Varsity Theater demolished
HONOLULU, HI — The historic Varsity Theatre was demolished today, nine months after closing as a movie house. Attempts to preserve the building failed because it apparently was structurally unsound. The Varsity opened in 1939.
I posted a photo of the demolition on my website.
FROM Lowell Angel: Demolition began yesterday of Honolulu’s last operating freestanding movie theatre, the 1939 Varsity, which closed last June after 68 years.
Located a short distance from the University of Hawaii campus, it opened on September 8, 1939 with the film “Stagecoach,” with John Wayne and directed by John Ford. It was a second-run house throughout most of its life but in recent years was the local art house.
The theatre was designed by renowned local architect C.W. Dickey, in a spare Moderne style, with covered walkways and plantings on each side of the building leading to the main entrance and a high-ceilinged main lobby. Dickey was the architect of the beautiful 1936 Waikiki, torn down in 2006, the Asian-style 1938 Toyo, demolished in 1995, and two other unique island theatres.
While not as decorative or elegant as the others, the twinned Varsity had a loyal following and will be missed by many as the last operating historic neighborhood theatre in Honolulu.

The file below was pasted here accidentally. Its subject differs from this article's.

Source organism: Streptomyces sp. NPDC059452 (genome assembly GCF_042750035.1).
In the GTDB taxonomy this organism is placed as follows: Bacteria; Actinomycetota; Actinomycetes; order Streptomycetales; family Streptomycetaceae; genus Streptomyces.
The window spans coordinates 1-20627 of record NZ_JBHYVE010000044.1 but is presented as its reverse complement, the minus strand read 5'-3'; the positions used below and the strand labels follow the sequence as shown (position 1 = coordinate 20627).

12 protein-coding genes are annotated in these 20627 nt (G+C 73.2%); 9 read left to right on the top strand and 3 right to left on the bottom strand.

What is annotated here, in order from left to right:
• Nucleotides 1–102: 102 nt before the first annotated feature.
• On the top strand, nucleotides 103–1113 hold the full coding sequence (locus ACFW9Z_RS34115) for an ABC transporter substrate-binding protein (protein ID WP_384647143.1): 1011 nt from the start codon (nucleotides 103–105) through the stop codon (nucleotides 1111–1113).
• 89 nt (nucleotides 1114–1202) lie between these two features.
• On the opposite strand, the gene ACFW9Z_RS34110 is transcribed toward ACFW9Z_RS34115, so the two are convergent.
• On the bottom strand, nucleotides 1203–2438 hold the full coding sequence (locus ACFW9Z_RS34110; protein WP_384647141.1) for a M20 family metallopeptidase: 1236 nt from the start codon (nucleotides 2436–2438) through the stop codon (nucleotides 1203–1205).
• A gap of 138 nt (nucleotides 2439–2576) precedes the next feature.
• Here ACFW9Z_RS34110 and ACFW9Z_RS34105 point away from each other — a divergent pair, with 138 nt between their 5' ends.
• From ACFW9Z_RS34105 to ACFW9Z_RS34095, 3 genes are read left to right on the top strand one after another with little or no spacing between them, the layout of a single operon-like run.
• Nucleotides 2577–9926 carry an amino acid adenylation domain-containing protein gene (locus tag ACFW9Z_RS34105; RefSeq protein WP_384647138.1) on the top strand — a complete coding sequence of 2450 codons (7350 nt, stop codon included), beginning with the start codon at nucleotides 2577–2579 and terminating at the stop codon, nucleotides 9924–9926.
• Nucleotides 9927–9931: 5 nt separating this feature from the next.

Possibly its most outstanding feature was the large two-sided “wedge” marquee overhanging the sidewalk, lit by an abundance of green and blue neon. It was an eye-catching sight at night, especially for passing motorists, and a beacon for the neighborhood .
In the mid-1960s, the Varsity was leased by the nearby University for daytime use as a large lecture hall, accommodating around 850 students (including this author, who found it very hard to concentrate on the subject with the smell of fresh popcorn wafting through the auditorium!).
The property,which also includes a large parking lot and an adjacent round 5-story office building, was sold recently to Kamehameha Schools, a large landowner in the area. Interest had been shown in a short term lease of the theatre, but major structural prolems were discovered and the decision was made not to spend the $3 to 5 million estimated cost of repairs. The space occupied by the theatre will be used for more parking until overall redevelopment plans have been finalized.
(Thanks to Lowell for providing the photos.)